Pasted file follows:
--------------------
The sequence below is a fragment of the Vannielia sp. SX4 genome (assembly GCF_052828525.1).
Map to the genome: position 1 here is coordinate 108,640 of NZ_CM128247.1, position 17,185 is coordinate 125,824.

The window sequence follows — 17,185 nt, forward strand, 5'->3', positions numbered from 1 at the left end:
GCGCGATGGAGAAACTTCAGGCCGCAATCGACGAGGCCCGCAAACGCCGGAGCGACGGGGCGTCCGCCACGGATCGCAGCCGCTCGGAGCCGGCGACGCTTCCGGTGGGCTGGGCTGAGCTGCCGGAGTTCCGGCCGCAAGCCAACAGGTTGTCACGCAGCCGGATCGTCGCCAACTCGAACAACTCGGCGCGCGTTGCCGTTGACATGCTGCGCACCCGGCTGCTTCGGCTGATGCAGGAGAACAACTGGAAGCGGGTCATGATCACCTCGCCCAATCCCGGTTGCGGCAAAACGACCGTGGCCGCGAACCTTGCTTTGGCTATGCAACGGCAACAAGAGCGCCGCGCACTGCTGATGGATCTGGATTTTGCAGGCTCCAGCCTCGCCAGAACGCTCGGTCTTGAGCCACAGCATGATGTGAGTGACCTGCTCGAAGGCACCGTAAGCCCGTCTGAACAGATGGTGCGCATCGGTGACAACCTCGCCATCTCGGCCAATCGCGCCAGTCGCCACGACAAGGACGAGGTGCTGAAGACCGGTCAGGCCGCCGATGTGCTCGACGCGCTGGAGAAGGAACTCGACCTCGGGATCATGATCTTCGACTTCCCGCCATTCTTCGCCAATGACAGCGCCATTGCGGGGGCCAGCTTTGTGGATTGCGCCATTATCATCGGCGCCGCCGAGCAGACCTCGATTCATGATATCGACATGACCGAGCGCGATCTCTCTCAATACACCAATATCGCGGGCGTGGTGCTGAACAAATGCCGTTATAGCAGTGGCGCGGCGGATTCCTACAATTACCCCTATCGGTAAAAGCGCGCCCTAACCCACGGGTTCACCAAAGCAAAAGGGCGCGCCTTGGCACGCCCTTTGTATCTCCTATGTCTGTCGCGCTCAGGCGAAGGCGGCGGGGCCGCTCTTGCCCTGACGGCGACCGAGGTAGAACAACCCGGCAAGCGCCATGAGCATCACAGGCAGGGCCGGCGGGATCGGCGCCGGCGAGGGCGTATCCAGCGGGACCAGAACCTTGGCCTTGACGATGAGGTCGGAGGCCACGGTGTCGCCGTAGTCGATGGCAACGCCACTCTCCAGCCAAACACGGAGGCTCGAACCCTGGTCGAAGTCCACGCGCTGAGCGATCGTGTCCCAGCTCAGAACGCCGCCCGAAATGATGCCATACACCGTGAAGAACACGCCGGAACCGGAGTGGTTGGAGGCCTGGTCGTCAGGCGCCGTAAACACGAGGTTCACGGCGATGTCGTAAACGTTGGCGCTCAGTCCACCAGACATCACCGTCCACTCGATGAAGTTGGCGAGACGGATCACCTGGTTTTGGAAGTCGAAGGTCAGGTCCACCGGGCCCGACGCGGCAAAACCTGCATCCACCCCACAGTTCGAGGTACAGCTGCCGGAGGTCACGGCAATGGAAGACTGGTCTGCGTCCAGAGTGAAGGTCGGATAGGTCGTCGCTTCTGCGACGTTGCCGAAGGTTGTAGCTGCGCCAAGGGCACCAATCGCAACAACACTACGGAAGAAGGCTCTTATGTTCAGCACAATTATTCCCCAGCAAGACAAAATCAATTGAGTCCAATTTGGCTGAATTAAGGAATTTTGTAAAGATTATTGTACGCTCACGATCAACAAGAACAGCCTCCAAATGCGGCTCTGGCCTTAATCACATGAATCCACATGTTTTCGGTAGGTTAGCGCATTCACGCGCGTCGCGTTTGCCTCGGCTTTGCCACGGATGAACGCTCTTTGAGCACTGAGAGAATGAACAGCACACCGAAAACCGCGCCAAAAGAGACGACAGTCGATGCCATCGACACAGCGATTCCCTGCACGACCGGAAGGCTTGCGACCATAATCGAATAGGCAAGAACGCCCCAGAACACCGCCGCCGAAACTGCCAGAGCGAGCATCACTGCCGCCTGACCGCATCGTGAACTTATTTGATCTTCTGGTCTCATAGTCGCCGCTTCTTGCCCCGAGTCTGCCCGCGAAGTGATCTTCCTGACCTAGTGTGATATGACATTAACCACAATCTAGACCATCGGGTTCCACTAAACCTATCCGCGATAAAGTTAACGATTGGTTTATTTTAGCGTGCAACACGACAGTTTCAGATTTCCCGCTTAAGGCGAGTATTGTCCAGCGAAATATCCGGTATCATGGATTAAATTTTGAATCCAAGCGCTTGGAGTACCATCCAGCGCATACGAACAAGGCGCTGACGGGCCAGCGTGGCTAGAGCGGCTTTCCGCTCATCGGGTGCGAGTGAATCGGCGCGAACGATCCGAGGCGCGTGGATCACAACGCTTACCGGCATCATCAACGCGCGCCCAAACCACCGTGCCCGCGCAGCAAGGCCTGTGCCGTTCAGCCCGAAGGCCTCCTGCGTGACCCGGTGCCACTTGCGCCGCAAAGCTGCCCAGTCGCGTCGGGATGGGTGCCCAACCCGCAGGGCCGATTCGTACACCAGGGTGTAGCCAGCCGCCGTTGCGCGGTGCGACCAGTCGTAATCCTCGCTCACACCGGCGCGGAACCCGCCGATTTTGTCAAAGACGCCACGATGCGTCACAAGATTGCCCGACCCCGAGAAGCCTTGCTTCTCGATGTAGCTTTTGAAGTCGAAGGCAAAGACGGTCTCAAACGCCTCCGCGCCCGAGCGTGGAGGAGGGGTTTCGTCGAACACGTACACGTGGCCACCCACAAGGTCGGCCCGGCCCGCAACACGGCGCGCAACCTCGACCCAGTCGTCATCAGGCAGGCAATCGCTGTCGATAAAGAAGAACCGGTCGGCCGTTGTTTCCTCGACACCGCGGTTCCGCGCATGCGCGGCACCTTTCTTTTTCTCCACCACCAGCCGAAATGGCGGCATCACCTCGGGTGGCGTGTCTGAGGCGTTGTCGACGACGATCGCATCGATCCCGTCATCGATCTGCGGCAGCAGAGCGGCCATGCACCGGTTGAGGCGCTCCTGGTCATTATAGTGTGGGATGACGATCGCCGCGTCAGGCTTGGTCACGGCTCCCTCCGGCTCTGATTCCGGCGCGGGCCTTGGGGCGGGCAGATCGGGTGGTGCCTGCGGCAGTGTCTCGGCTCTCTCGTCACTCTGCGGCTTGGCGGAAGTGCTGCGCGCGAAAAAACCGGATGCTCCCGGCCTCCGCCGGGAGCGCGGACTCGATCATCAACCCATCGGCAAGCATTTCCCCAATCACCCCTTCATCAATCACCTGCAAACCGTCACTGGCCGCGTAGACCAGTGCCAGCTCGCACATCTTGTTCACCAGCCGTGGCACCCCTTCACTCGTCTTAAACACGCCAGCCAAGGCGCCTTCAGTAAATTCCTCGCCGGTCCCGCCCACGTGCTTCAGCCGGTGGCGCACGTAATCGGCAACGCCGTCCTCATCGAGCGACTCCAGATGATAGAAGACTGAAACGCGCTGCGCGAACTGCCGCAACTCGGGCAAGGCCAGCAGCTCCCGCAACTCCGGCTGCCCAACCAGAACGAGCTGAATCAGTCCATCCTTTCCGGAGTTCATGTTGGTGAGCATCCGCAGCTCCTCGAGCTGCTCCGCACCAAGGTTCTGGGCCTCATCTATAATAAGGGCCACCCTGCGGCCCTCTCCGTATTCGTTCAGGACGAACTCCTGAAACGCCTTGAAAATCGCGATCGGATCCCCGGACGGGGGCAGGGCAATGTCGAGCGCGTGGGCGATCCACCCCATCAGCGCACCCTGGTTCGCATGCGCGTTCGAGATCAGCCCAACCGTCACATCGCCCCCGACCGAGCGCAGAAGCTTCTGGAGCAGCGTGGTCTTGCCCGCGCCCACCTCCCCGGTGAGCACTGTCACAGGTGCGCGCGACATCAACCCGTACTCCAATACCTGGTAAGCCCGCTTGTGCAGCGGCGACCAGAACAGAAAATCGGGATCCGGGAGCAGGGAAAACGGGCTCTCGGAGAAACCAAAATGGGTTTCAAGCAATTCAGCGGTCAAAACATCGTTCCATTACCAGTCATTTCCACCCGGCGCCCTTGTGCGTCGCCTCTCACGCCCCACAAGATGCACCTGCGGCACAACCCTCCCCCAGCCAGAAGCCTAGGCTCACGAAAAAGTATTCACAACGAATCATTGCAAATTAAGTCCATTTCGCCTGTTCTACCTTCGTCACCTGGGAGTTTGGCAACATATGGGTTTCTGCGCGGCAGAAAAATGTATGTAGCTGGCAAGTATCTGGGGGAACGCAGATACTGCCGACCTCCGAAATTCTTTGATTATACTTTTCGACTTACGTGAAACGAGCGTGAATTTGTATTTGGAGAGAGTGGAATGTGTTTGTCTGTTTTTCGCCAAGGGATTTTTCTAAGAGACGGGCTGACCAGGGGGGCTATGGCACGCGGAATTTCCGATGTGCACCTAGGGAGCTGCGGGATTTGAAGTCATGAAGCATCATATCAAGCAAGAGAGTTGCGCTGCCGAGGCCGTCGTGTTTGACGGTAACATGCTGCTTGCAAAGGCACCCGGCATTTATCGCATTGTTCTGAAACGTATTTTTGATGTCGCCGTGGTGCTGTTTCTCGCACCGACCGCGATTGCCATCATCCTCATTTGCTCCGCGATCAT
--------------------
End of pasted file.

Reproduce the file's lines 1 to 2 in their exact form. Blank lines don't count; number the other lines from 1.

The sequence below is a fragment of the Vannielia sp. SX4 genome (assembly GCF_052828525.1).
Map to the genome: position 1 here is coordinate 108,640 of NZ_CM128247.1, position 17,185 is coordinate 125,824.